T’ai Chi Chih is a mindfulness moving meditation practice that’s easy to learn. The series of 19 movements and one pose helps circulate the Vital Energy, the Chi. Practitioners experience peace, improved health and many more benefits. Our free monthly e-newsletter offers inspiration between issues of the TCC quarterly journal, The Vital Force, in which teachers and students tell stories about ways they’ve benefitted from the practice. 

Great secrets lie in the space between breaths. – Justin F. Stone, TCC Originator

From a recent issue of The Vital Force:

In these wildly divisive times, I’m discovering that the only place of peace is deep within the center of my being, which requires a connection to breath. It’s one thing to know the physical location of my body’s center: two inches inside and two inches below the navel. It’s another thing to arrive in the center of my being via inhaling and exhaling … and remain there in tandem with breath. We know that TCC has no breathing instructions outside of Joyous Breath. But what is the first thing we do to ground ourselves as a prelude to practice? Exhale into the soles of the feet. Then we step left into Rocking Motion with its unspoken invitation to our inner essence to settle, peacefully, into center. No breathing instruction, yet the movements beckon us towards a quiet gentle evolution into stillness that elevates the quality of personal peace. – JC, Canton, GA

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Breath and thought are connected. When, in deepest meditation, breath seems to cease, there is no thought. Conversely, worried thoughts will bring on a harshness of breathing. So we can affect our state of mind by working with the breath. Observing the breath is a good way to note the thought process. Carried to an extreme, one will note that thoughts seem to have a life of their own and can be observed dispassionately without disturbing them. In deep concentration on a problem, or when the mind becomes one-pointed in meditation, we tend to hold the breath, making it easier to keep the concentration. Before entering into important work, or before creative endeavor, one might be wise to regulate the breath a bit. – Justin F. Stone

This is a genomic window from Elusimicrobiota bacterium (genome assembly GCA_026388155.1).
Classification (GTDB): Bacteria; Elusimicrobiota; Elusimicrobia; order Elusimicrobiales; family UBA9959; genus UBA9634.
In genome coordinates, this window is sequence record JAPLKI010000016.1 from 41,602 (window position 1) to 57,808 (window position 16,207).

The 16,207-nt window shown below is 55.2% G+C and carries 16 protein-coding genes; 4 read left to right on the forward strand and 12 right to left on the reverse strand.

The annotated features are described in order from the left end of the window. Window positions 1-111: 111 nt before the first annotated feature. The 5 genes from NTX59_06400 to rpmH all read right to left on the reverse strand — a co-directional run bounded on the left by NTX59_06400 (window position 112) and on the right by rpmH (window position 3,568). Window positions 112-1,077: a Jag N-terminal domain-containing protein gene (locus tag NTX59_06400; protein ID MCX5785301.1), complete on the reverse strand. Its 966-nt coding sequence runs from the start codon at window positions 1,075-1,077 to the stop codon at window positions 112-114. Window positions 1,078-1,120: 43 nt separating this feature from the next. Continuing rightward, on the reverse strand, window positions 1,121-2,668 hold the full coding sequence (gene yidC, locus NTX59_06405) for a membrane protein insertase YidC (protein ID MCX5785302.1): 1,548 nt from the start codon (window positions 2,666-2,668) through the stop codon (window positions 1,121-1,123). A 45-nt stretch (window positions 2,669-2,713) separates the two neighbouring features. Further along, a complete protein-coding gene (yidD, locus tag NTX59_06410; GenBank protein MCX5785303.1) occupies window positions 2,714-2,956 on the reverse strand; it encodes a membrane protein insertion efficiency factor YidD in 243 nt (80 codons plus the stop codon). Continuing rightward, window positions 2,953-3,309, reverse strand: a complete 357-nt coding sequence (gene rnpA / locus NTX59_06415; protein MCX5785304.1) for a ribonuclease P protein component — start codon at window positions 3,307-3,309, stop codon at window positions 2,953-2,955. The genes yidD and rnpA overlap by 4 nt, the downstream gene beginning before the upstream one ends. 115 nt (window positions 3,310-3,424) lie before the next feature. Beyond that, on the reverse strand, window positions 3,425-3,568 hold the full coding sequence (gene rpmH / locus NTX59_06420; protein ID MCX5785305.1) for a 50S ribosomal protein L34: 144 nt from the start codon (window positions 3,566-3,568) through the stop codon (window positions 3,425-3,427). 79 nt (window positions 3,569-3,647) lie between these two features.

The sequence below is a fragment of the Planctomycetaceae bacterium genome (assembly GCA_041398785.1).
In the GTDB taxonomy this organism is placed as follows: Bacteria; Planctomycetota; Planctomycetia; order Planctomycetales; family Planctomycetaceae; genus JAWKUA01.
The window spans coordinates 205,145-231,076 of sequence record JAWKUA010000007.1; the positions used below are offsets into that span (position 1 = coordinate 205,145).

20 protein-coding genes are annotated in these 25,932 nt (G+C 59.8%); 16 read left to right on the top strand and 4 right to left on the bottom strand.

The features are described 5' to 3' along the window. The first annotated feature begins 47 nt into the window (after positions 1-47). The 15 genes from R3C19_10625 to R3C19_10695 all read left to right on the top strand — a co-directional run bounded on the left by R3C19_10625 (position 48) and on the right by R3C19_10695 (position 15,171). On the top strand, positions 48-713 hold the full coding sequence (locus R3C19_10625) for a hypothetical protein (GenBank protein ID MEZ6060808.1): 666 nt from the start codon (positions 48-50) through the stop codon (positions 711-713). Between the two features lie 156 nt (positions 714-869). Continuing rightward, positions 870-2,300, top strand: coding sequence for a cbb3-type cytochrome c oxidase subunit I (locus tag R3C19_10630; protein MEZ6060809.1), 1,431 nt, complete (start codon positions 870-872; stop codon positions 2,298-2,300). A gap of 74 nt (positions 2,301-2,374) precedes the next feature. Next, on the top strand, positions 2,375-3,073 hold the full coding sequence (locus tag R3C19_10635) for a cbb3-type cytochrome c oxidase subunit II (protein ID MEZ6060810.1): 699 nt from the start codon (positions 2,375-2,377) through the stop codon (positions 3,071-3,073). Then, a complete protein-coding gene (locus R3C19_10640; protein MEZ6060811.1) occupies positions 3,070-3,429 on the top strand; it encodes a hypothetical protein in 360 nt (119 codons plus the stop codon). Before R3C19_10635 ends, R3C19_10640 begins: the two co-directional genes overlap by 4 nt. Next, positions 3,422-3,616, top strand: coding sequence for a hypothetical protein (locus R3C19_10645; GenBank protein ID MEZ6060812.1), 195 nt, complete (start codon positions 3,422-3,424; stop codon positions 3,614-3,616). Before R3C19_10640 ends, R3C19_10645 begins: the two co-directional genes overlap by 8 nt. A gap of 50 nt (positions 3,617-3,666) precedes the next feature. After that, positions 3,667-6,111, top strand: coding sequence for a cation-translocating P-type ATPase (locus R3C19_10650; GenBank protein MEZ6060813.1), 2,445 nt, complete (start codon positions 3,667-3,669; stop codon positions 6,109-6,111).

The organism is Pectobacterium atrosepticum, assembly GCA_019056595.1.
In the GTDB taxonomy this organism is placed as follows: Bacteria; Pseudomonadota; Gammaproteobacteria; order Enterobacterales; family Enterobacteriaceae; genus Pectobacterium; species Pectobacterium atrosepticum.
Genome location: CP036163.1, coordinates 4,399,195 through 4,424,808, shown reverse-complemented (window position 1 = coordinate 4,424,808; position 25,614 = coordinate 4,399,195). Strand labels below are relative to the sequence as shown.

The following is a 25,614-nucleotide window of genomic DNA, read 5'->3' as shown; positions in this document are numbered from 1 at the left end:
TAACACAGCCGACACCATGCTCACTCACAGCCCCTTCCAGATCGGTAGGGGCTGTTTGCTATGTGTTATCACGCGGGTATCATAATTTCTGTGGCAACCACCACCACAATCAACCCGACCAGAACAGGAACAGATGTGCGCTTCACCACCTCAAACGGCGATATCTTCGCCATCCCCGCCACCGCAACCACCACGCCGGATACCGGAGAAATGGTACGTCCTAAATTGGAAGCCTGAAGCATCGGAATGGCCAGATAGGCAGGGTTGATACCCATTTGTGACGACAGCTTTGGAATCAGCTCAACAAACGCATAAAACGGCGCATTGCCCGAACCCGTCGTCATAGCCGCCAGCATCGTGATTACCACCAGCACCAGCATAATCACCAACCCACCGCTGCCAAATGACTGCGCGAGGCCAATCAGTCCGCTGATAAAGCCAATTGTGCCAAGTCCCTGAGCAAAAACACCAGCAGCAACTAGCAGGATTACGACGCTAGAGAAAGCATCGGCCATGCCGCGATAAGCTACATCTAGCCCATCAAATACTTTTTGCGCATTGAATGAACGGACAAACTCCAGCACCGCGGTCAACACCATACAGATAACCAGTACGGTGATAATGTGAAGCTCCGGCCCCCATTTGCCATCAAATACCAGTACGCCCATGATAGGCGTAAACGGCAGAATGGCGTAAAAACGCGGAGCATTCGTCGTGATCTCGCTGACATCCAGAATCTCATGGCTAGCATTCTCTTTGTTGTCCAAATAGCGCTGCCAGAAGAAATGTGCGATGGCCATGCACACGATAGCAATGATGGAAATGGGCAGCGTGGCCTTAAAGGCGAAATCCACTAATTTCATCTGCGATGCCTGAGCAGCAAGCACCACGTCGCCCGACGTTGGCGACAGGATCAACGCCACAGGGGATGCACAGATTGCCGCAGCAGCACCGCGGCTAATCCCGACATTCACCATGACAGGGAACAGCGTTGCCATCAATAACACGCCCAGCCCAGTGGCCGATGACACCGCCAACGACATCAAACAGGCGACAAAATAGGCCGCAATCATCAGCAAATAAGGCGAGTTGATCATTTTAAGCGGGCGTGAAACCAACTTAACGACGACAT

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Accreditation: “As I look back on teacher accreditation week, I’m amazed at the variety of candidates and teacher auditors who attended. We came from all over the U.S., some young, some old and many in-betweens. We came from all walks of life and beliefs. We all had stories of how we ‘found’ TCC….Each day we focused on different aspects of practice and on being mindful, connecting to the earth, weight-shifting and flowing from the center. Our teachers helped us find words so we could pass along what we learned to our students. I treasured each moment.” – EM, Bainbridge Island WA

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Circulating the Chi that is within and around me during my practice provides an opportunity for everything to reconnect. I become empty of a separate self but full of everything, becoming one with everything: earth, sky, water, soil, plants, animals, you and other beings. I exist outside of and beyond the confines of my physical form. This brings me renewed life. Flowing from emptiness allows me to be more open to receiving – like the empty cup. It allows me to learn about myself and the impact that actions, non-action, words or silence may have. It’s like a butterfly flapping its wings: it ripples the air throughout the universe. This brings me a closer connection to my feelings and a greater consciousness. Flowing from emptiness is a truer sense of letting go: of ego, angst, fear, perceptions. Flowing from emptiness gets me closer to working from a center of inner sincerity (teh) and, as Justin wanted with T’ai Chi Chih, finding out who and what I truly am. – DB, Cave Creek, AZ

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Where in the World? Visit our website for photos of TCC practice around the globe. Submit your own.

Want more inspiration? Want connection with the global TCC community? Want tips for a better practice? Join us:

1) Subscribe to The Vital Force. Our quarterly journal offers engaging stories, hints and insights from TCC teachers and students. We also highlight wisdom by, and photos rarely seen of, originator Justin Stone.

2) Subscribe to this monthly e-newsletter by sending an email.